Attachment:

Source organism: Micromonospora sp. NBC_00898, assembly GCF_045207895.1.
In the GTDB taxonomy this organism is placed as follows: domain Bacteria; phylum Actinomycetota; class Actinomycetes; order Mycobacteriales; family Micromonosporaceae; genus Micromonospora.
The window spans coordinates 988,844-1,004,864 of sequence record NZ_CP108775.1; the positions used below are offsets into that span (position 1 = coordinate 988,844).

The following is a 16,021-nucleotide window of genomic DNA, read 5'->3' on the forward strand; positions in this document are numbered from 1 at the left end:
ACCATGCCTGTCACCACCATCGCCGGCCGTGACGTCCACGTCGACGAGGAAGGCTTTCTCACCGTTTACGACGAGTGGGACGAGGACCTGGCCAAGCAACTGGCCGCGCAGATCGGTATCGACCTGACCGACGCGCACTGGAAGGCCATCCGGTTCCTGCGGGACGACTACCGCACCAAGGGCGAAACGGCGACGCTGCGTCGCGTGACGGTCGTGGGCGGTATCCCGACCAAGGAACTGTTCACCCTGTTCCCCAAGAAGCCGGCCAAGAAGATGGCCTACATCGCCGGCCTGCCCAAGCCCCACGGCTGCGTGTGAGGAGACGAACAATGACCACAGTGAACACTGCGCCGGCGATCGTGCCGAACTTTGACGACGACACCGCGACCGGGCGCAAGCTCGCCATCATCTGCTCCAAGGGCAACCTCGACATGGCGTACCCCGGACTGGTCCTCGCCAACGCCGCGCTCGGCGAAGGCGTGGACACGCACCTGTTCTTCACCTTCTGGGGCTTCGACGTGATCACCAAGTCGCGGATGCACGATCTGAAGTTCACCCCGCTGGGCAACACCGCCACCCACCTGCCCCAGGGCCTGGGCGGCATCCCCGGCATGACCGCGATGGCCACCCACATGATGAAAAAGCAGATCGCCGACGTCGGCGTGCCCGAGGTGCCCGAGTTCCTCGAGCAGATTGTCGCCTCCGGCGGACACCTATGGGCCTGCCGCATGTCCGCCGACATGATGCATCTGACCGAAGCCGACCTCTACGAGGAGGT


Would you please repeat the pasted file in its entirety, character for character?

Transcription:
Source organism: Micromonospora sp. NBC_00898, assembly GCF_045207895.1.
In the GTDB taxonomy this organism is placed as follows: domain Bacteria; phylum Actinomycetota; class Actinomycetes; order Mycobacteriales; family Micromonosporaceae; genus Micromonospora.
The window spans coordinates 988,844-1,004,864 of sequence record NZ_CP108775.1; the positions used below are offsets into that span (position 1 = coordinate 988,844).

The following is a 16,021-nucleotide window of genomic DNA, read 5'->3' on the forward strand; positions in this document are numbered from 1 at the left end:
ACCATGCCTGTCACCACCATCGCCGGCCGTGACGTCCACGTCGACGAGGAAGGCTTTCTCACCGTTTACGACGAGTGGGACGAGGACCTGGCCAAGCAACTGGCCGCGCAGATCGGTATCGACCTGACCGACGCGCACTGGAAGGCCATCCGGTTCCTGCGGGACGACTACCGCACCAAGGGCGAAACGGCGACGCTGCGTCGCGTGACGGTCGTGGGCGGTATCCCGACCAAGGAACTGTTCACCCTGTTCCCCAAGAAGCCGGCCAAGAAGATGGCCTACATCGCCGGCCTGCCCAAGCCCCACGGCTGCGTGTGAGGAGACGAACAATGACCACAGTGAACACTGCGCCGGCGATCGTGCCGAACTTTGACGACGACACCGCGACCGGGCGCAAGCTCGCCATCATCTGCTCCAAGGGCAACCTCGACATGGCGTACCCCGGACTGGTCCTCGCCAACGCCGCGCTCGGCGAAGGCGTGGACACGCACCTGTTCTTCACCTTCTGGGGCTTCGACGTGATCACCAAGTCGCGGATGCACGATCTGAAGTTCACCCCGCTGGGCAACACCGCCACCCACCTGCCCCAGGGCCTGGGCGGCATCCCCGGCATGACCGCGATGGCCACCCACATGATGAAAAAGCAGATCGCCGACGTCGGCGTGCCCGAGGTGCCCGAGTTCCTCGAGCAGATTGTCGCCTCCGGCGGACACCTATGGGCCTGCCGCATGTCCGCCGACATGATGCATCTGACCGAAGCCGACCTCTACGAGGAGGT